Conflict Resolution at MCS

If you are interested in using the Conflict Resolution Model found in the MCS classrooms at home, click the image to download a copy of the script.

The Children’s House and Elementary children are encouraged to problem-solve and are taught conflict resolution skills early on. If needed, the adults in the class act as mediators for the children in conflict. Each child is asked to state his or her side of the story. The children are encouraged to use “I” statements and “feeling” statements and
are asked to listen as each speaks. They can be prompted if it is helpful:

“When you _______, I felt_______ . Next time I would like you to _________ .”

The adults clarify the situation if necessary and then ask each child for suggestions of how they feel the problem could be solved. The goal is to come up with a solution that is acceptable to all parties involved.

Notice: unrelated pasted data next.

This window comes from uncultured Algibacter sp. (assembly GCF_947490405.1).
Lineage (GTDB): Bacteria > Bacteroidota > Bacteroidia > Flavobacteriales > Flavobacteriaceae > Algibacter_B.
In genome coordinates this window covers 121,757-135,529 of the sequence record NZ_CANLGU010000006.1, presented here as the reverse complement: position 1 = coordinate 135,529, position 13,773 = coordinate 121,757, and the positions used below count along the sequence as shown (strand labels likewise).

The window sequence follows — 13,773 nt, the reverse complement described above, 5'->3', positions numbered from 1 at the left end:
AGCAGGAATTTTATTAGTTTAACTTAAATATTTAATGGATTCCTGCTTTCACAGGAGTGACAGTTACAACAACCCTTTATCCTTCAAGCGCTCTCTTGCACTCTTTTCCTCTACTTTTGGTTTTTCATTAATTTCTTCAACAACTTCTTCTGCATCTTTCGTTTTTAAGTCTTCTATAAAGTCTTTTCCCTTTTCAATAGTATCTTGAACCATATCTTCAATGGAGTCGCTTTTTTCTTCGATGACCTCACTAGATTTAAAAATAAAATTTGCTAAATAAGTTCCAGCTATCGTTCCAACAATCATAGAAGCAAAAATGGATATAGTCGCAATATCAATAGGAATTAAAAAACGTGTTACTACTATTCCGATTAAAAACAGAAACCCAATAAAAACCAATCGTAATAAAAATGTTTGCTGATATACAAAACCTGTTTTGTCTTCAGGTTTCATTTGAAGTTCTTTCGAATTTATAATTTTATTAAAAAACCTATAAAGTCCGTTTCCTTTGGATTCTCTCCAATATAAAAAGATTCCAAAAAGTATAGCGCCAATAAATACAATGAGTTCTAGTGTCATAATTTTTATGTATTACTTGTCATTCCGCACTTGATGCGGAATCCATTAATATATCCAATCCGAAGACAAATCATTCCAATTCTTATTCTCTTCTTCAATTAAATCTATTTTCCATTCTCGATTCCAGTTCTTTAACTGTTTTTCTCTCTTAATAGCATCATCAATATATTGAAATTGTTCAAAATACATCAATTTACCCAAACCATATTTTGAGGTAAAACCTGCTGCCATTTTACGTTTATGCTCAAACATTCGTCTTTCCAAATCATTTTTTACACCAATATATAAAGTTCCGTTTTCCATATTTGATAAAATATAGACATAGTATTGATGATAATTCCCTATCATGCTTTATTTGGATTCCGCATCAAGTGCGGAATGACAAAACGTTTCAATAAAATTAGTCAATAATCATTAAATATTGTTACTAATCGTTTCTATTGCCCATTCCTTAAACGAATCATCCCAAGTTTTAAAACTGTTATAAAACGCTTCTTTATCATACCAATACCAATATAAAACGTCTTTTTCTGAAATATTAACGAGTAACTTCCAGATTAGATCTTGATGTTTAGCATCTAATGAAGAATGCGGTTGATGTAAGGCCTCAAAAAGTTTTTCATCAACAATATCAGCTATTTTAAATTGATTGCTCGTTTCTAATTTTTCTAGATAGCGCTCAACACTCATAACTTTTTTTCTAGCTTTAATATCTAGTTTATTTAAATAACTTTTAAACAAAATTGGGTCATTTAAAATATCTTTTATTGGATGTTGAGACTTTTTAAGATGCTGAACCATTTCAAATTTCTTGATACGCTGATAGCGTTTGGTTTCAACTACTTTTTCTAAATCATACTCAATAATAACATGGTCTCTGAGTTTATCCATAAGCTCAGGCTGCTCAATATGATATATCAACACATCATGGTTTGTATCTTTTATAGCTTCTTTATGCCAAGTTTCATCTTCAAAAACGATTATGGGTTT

The conflict resolution process may happen quite spontaneously and casually; at other times it will take time to get to a resolution. Occasionally, the teacher may incorporate the use of a “peace rose” or “peace area.” This is a ritual object or place that helps bring meaning to the commitment to solve the conflict in a peaceful way. As the children move into their kindergarten or elementary years, they may choose to use these rituals on their own without adult intervention.

Occasionally, no solution can be reached, and the teacher may have the children work apart from each other for a little while and encourage them to try to problem-solve later. This can give them the space they need to cool down.

Above all, the adults are compassionate and consistent. Talking quietly and reminding the children of the steps they can take to get to a resolution is empowering to the children. Often, clarifying the ground rules, offering choices, or setting a reasonable limit to behavior can solve the problem. Children are the happiest when they are doing
something at which they can succeed. To insure success, the teachers become keen observers of each child. These observations are used in preparing the environment to alleviate areas of conflict. The developmentally appropriate and beautifully prepared Montessori classroom creates an atmosphere in which children seldom have difficulties
with discipline.

Excerpt from the MCS Parent Handbook p. 33